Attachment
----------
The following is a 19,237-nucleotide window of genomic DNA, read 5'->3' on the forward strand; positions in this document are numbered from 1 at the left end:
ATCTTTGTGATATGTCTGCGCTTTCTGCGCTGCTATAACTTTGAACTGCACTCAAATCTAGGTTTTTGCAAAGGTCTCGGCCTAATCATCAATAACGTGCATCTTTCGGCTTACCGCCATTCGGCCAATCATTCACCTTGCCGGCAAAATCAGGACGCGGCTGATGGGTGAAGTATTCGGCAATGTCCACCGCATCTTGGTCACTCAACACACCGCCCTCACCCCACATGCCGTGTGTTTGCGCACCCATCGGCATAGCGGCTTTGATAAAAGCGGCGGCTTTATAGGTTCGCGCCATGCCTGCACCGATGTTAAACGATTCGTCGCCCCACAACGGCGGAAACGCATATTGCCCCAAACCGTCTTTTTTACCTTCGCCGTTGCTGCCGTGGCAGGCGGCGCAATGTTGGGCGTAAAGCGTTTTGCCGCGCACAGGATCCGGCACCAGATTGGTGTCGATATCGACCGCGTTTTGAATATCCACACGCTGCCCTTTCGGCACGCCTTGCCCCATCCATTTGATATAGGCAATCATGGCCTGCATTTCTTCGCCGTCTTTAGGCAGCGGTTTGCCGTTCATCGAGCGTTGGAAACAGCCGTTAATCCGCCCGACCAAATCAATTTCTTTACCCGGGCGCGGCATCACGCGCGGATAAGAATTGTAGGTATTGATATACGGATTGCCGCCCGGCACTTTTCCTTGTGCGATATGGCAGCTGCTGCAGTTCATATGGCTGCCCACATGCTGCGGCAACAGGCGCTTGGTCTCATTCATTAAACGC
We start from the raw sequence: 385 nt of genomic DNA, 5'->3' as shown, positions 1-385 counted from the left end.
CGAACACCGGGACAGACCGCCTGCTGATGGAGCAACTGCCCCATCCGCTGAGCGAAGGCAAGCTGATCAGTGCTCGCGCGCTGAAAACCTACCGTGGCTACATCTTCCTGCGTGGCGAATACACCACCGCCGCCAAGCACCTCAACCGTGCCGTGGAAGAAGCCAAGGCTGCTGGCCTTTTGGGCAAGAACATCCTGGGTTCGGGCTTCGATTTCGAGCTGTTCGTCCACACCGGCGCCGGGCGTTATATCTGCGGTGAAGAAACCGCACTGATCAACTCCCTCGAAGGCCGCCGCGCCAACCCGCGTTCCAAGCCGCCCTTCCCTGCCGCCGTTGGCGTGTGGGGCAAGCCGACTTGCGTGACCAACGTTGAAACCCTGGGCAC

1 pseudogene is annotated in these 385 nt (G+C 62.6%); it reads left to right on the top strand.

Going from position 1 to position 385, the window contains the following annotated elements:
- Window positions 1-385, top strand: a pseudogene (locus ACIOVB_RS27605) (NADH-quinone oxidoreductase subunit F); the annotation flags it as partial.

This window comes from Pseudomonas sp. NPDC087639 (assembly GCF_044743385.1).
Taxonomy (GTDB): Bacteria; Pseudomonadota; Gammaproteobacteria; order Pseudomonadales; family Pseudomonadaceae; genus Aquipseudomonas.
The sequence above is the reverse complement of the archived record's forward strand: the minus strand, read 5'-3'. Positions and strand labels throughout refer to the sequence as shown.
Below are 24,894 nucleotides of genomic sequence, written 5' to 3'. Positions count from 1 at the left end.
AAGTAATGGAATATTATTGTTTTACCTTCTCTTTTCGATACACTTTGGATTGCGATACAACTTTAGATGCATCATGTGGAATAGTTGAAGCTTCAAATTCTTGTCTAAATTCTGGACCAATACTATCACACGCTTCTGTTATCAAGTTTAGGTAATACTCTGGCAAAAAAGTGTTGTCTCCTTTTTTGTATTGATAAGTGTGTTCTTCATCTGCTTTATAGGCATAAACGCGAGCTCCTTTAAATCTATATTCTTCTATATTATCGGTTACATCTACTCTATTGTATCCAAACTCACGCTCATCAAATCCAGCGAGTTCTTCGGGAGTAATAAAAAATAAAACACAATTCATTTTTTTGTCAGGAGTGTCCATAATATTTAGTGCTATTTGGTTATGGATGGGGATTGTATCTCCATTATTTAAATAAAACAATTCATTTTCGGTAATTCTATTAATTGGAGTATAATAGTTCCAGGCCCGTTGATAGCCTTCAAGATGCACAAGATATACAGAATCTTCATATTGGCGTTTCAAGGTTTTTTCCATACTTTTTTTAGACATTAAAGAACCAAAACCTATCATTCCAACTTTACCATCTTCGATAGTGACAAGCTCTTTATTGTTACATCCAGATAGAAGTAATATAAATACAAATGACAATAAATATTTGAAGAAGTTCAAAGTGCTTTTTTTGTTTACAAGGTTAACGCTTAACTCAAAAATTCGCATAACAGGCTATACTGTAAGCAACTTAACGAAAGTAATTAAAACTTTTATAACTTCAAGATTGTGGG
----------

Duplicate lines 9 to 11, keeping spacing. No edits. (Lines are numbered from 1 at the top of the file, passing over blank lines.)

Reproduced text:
Taxonomy (GTDB): Bacteria; Pseudomonadota; Gammaproteobacteria; order Pseudomonadales; family Pseudomonadaceae; genus Aquipseudomonas.
The sequence above is the reverse complement of the archived record's forward strand: the minus strand, read 5'-3'. Positions and strand labels throughout refer to the sequence as shown.
Below are 24,894 nucleotides of genomic sequence, written 5' to 3'. Positions count from 1 at the left end.